RMW Pump Repair Video



Above is a RMW pump repair video from AR North America, the manufacturers of the pump.  They do a good job (as they should!) describing the repair of their pumps.  But I have gone thru it and added (what I think are) helpful notes.  I hope this helps you somewhat.

First note, this video shows how to repair a number of different issues – valves, water seals, unloader, chemical injector, and EZ start valve.  Not all of these repairs need to be made at the same time!  You pump may only have one issue that needs to be addressed.

If you want some printed steps on these repairs or some basic diagnostic info, you can find them here:


If you need to figure out what is wrong with your pump, give us a call!

Notes: (number in parentheses is the time on the video)
(0:25) – Discharge valves – you don’t need those fancy power tools, a regular old socket wrench works just fine!
(0:35) – Discharge valves – They are using reverse pliers to remove the valves (and they do help) but you can use needle nose pliers.  Note: the valves may come apart when you take them out.  That’s OK, they can get put back together.
[These notes are the same for the Inlet valves.]
(1:21) – Water seals – Chances are good that some of the black water seals will stay on the pistons.  Note: the hard, white plastic rings are bushings; these only need to be replaced if they are damaged – usually melted due to overheating of the pump.
(1:36) – Water seals – They use a pick to remove the seals, you can use a finger or a flat head screwdriver.
(1:58) – Inlet valves – Secure the valves by gently, yet firmly, pushing them down with something, anything that won’t damage the valve.  It should almost ‘pop’ into place.
(2:25) – Water seals – The flat side of the seals should be facing toward you.
(4:55) – Chemical Injector – When you remove the hose barb, be very careful!  The ball and spring inside have a tendency to fall out and disappear.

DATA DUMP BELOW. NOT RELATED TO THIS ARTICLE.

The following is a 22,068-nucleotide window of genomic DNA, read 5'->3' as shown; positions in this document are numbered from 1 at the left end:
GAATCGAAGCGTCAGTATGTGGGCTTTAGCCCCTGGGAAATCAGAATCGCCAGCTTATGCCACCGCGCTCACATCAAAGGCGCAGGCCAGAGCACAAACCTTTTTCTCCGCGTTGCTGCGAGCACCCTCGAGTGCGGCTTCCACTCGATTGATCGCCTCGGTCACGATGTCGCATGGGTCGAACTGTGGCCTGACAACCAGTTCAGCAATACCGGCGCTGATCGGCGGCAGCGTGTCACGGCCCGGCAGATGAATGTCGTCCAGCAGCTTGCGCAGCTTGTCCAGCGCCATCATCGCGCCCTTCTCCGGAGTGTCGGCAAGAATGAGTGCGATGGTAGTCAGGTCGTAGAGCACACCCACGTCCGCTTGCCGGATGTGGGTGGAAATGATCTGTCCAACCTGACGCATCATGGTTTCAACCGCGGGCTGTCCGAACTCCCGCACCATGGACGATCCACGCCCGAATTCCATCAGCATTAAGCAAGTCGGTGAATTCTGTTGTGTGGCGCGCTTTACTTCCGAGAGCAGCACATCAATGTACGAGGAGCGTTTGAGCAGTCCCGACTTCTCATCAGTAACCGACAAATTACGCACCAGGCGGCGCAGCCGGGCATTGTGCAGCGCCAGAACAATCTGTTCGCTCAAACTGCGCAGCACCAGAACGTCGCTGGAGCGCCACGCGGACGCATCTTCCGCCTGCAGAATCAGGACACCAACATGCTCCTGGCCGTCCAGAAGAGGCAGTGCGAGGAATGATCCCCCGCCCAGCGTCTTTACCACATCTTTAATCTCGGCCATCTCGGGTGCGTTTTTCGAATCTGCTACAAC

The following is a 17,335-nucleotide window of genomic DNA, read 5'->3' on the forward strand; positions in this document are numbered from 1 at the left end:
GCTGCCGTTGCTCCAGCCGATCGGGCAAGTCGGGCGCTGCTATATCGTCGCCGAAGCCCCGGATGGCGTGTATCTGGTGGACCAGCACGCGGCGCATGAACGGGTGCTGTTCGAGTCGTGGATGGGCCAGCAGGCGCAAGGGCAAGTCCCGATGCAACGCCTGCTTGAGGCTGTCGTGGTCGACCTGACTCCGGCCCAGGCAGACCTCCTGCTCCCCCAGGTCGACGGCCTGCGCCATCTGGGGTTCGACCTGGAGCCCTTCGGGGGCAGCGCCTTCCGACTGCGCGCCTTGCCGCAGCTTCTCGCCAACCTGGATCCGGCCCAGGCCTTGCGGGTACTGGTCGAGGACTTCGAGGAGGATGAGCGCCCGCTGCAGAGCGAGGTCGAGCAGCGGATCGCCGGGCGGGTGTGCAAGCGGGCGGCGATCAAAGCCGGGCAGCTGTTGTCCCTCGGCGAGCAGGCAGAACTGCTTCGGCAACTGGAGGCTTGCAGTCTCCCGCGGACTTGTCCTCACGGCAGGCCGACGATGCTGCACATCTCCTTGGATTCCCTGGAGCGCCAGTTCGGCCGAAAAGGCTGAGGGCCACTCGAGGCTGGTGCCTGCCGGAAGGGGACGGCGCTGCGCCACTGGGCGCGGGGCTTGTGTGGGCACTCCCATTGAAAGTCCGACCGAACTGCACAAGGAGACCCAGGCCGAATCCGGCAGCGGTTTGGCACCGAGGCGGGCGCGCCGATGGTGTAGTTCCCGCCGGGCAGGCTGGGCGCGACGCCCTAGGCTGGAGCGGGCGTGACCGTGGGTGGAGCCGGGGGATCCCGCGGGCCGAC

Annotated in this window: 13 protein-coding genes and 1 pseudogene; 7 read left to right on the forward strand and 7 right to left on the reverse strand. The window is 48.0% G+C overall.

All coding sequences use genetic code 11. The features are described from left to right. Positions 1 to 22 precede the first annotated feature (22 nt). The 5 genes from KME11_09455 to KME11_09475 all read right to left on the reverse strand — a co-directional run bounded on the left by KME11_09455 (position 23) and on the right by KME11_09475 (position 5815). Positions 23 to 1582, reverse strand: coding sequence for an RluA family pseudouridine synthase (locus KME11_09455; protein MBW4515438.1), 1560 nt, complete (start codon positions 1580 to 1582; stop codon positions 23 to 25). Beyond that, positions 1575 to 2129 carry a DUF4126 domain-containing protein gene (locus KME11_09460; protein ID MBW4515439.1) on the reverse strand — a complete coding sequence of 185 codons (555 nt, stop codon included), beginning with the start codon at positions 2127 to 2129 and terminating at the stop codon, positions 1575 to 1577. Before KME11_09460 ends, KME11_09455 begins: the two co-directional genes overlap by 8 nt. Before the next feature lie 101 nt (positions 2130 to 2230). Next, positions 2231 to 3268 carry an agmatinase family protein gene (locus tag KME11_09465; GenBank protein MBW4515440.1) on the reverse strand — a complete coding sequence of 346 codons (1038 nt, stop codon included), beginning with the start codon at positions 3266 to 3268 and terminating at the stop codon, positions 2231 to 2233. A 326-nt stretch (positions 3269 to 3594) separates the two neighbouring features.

Pump Repair: Primary Diagnosis

So, your pressure washer pump is not working right and you’ve decided to fix it. Awesome! Let’s talk about how to diagnose the issue.

First, note exactly what is happening. I’m going to guess that you’ve lost pressure. But how much? Is it a partial loss (still have some pressure),total loss (same as if there was no pump), or a complete loss of water flow (no water at all is coming out of the spray gun).

So how do you figure that out? Crank up the pressure washer and pull the trigger. Note the water flow. Now turn off the engine and pull the trigger. What is the difference? If there is no difference, there is a complete loss of pressure from the pump. If there is a difference, then you only have a partial loss.

Why is this important? Well, these different scenarios mean different things are wrong with the pump. We will get into each one in future posts.

Now, you may also note other things wrong. Maybe there are some funny noises, vibrations, pulses, or the like going on. That will indicate other issues as well.

We will try to cover those things in the future. But for now, give us a call if you have questions.


Hey folks. You know how you’re supposed to save you work on a computer? You know, just in case something happens? Well, something happened. I lost all my blog posts. So I’ll be working to try to recreate some of what I have lost.

So. Backup you work!